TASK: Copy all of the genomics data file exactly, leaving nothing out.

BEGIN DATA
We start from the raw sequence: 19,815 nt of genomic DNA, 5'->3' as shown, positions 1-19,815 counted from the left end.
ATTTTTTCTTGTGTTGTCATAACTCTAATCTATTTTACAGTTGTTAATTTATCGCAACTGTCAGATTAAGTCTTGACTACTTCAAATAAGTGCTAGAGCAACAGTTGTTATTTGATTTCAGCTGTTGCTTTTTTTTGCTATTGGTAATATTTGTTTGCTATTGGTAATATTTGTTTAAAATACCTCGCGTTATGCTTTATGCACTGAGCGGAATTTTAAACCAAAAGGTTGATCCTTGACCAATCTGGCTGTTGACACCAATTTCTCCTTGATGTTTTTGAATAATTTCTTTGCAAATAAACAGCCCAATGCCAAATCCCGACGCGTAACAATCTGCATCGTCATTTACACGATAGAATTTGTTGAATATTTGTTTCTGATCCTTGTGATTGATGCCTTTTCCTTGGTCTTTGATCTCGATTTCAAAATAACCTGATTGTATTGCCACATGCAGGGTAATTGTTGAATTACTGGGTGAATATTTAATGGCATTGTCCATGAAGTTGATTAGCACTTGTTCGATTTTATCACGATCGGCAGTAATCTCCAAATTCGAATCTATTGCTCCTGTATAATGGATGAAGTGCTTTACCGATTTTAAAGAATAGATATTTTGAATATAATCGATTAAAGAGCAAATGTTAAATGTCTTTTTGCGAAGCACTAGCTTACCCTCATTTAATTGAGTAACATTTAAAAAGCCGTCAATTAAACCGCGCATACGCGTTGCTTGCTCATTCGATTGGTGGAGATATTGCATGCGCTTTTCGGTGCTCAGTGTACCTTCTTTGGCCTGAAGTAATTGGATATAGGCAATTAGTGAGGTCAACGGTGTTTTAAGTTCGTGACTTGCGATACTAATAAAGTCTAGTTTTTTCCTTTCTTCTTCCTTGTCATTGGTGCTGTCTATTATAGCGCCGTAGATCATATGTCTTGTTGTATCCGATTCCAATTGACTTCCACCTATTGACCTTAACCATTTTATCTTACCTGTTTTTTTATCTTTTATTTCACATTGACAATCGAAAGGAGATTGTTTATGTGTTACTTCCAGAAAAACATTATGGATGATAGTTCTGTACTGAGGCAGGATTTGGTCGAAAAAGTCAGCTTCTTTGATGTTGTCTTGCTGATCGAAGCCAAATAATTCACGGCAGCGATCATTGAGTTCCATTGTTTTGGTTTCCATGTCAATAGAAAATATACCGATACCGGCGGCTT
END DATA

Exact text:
We start from the raw sequence: 19,815 nt of genomic DNA, 5'->3' as shown, positions 1-19,815 counted from the left end.
ATTTTTTCTTGTGTTGTCATAACTCTAATCTATTTTACAGTTGTTAATTTATCGCAACTGTCAGATTAAGTCTTGACTACTTCAAATAAGTGCTAGAGCAACAGTTGTTATTTGATTTCAGCTGTTGCTTTTTTTTGCTATTGGTAATATTTGTTTGCTATTGGTAATATTTGTTTAAAATACCTCGCGTTATGCTTTATGCACTGAGCGGAATTTTAAACCAAAAGGTTGATCCTTGACCAATCTGGCTGTTGACACCAATTTCTCCTTGATGTTTTTGAATAATTTCTTTGCAAATAAACAGCCCAATGCCAAATCCCGACGCGTAACAATCTGCATCGTCATTTACACGATAGAATTTGTTGAATATTTGTTTCTGATCCTTGTGATTGATGCCTTTTCCTTGGTCTTTGATCTCGATTTCAAAATAACCTGATTGTATTGCCACATGCAGGGTAATTGTTGAATTACTGGGTGAATATTTAATGGCATTGTCCATGAAGTTGATTAGCACTTGTTCGATTTTATCACGATCGGCAGTAATCTCCAAATTCGAATCTATTGCTCCTGTATAATGGATGAAGTGCTTTACCGATTTTAAAGAATAGATATTTTGAATATAATCGATTAAAGAGCAAATGTTAAATGTCTTTTTGCGAAGCACTAGCTTACCCTCATTTAATTGAGTAACATTTAAAAAGCCGTCAATTAAACCGCGCATACGCGTTGCTTGCTCATTCGATTGGTGGAGATATTGCATGCGCTTTTCGGTGCTCAGTGTACCTTCTTTGGCCTGAAGTAATTGGATATAGGCAATTAGTGAGGTCAACGGTGTTTTAAGTTCGTGACTTGCGATACTAATAAAGTCTAGTTTTTTCCTTTCTTCTTCCTTGTCATTGGTGCTGTCTATTATAGCGCCGTAGATCATATGTCTTGTTGTATCCGATTCCAATTGACTTCCACCTATTGACCTTAACCATTTTATCTTACCTGTTTTTTTATCTTTTATTTCACATTGACAATCGAAAGGAGATTGTTTATGTGTTACTTCCAGAAAAACATTATGGATGATAGTTCTGTACTGAGGCAGGATTTGGTCGAAAAAGTCAGCTTCTTTGATGTTGTCTTGCTGATCGAAGCCAAATAATTCACGGCAGCGATCATTGAGTTCCATTGTTTTGGTTTCCATGTCAATAGAAAATATACCGATACCGGCGGCTT